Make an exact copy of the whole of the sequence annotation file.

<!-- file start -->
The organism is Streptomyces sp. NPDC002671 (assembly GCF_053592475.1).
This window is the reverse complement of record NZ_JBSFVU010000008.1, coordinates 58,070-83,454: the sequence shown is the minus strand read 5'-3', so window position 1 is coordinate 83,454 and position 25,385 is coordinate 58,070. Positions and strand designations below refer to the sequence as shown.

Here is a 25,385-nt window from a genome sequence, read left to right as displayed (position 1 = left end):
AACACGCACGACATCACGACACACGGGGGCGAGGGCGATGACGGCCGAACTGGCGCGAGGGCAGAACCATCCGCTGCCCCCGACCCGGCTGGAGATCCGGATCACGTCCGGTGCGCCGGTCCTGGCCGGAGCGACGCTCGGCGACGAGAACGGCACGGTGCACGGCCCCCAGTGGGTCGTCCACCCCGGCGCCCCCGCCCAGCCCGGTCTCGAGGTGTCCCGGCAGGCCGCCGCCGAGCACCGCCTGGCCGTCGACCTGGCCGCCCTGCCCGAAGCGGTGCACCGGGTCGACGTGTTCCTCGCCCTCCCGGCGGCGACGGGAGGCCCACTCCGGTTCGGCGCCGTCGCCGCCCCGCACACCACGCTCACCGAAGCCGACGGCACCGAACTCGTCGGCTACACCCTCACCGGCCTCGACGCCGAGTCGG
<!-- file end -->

The organism is Streptomyces sp. NPDC002671 (assembly GCF_053592475.1).
This window is the reverse complement of record NZ_JBSFVU010000008.1, coordinates 58,070-83,454: the sequence shown is the minus strand read 5'-3', so window position 1 is coordinate 83,454 and position 25,385 is coordinate 58,070. Positions and strand designations below refer to the sequence as shown.

Here is a 25,385-nt window from a genome sequence, read left to right as displayed (position 1 = left end):
AACACGCACGACATCACGACACACGGGGGCGAGGGCGATGACGGCCGAACTGGCGCGAGGGCAGAACCATCCGCTGCCCCCGACCCGGCTGGAGATCCGGATCACGTCCGGTGCGCCGGTCCTGGCCGGAGCGACGCTCGGCGACGAGAACGGCACGGTGCACGGCCCCCAGTGGGTCGTCCACCCCGGCGCCCCCGCCCAGCCCGGTCTCGAGGTGTCCCGGCAGGCCGCCGCCGAGCACCGCCTGGCCGTCGACCTGGCCGCCCTGCCCGAAGCGGTGCACCGGGTCGACGTGTTCCTCGCCCTCCCGGCGGCGACGGGAGGCCCACTCCGGTTCGGCGCCGTCGCCGCCCCGCACACCACGCTCACCGAAGCCGACGGCACCGAACTCGTCGGCTACACCCTCACCGGCCTCGACGCCGAGTCGG